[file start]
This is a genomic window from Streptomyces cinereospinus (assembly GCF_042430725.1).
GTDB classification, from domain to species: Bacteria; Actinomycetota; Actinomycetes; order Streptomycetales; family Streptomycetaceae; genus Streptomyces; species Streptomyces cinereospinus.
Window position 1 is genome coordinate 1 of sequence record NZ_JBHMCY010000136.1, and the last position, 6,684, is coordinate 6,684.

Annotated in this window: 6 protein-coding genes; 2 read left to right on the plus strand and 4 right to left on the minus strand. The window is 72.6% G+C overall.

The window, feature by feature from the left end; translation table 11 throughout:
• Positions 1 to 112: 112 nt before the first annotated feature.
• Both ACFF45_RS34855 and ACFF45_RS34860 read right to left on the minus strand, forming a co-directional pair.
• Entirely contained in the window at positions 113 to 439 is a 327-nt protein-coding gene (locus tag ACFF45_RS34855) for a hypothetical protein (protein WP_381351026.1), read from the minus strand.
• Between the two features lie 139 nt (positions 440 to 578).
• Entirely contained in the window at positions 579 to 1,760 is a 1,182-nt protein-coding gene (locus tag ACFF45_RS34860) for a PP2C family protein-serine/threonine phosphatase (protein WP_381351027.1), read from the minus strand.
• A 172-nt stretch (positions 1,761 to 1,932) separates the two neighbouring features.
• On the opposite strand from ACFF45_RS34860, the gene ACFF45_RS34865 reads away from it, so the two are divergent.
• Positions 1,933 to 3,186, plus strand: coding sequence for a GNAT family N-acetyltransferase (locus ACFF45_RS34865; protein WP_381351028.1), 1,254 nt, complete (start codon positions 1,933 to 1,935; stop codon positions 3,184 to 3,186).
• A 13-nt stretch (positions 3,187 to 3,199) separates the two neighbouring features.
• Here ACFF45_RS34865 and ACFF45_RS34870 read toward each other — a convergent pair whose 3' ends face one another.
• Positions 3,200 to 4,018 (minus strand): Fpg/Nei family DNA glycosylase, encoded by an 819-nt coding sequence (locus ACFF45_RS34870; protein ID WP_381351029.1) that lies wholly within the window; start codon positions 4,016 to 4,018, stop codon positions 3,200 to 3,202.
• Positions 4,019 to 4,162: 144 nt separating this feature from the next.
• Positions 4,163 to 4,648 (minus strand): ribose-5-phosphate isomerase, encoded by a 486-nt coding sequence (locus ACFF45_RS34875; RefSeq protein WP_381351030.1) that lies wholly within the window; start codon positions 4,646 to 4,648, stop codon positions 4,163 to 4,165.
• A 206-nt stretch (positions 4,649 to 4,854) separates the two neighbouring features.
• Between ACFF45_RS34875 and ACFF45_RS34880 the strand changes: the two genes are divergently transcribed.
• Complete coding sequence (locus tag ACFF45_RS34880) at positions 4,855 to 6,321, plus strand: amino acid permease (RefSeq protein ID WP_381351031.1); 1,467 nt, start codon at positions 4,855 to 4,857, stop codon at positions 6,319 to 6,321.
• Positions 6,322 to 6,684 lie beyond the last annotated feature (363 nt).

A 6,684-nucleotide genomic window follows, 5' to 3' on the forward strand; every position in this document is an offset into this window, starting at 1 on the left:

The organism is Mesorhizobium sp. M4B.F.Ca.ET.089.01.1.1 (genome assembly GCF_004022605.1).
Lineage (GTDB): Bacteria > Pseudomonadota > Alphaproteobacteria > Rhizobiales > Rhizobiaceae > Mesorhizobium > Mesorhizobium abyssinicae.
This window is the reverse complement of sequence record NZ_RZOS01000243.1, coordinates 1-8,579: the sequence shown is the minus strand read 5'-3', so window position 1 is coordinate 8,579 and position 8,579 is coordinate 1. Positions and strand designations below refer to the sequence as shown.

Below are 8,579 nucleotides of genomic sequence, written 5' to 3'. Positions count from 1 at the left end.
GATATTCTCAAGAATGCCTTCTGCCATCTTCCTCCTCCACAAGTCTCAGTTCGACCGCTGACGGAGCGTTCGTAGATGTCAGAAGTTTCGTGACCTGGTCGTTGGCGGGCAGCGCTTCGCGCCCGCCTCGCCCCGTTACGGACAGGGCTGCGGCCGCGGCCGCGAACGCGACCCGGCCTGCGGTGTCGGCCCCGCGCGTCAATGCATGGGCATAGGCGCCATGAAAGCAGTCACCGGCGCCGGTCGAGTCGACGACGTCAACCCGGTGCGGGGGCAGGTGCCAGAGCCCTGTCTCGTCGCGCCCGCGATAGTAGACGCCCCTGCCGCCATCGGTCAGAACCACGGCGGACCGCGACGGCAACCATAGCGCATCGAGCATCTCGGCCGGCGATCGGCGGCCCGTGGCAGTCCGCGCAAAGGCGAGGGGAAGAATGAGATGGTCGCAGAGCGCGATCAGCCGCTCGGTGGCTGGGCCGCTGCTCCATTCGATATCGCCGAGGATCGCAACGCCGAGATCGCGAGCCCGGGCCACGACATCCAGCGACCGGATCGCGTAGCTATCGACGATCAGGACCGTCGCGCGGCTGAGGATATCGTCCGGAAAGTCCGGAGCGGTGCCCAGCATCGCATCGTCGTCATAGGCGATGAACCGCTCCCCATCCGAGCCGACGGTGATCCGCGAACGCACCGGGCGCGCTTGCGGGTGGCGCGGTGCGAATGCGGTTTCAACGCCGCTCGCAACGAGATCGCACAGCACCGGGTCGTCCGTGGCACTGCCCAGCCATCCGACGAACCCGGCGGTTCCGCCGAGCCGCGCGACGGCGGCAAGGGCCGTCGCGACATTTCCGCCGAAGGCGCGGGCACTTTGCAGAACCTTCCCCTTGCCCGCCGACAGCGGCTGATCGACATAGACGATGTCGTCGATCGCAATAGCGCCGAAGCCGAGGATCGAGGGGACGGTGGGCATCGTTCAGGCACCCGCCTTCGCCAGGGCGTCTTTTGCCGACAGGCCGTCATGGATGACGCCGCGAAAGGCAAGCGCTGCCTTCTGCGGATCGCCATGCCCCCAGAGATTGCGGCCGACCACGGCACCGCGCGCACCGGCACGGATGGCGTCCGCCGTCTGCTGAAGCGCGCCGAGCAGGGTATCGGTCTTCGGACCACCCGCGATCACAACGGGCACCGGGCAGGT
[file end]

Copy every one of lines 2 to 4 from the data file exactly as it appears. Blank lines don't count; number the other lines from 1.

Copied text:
GTDB classification, from domain to species: Bacteria; Actinomycetota; Actinomycetes; order Streptomycetales; family Streptomycetaceae; genus Streptomyces; species Streptomyces cinereospinus.
Window position 1 is genome coordinate 1 of sequence record NZ_JBHMCY010000136.1, and the last position, 6,684, is coordinate 6,684.

Annotated in this window: 6 protein-coding genes; 2 read left to right on the plus strand and 4 right to left on the minus strand. The window is 72.6% G+C overall.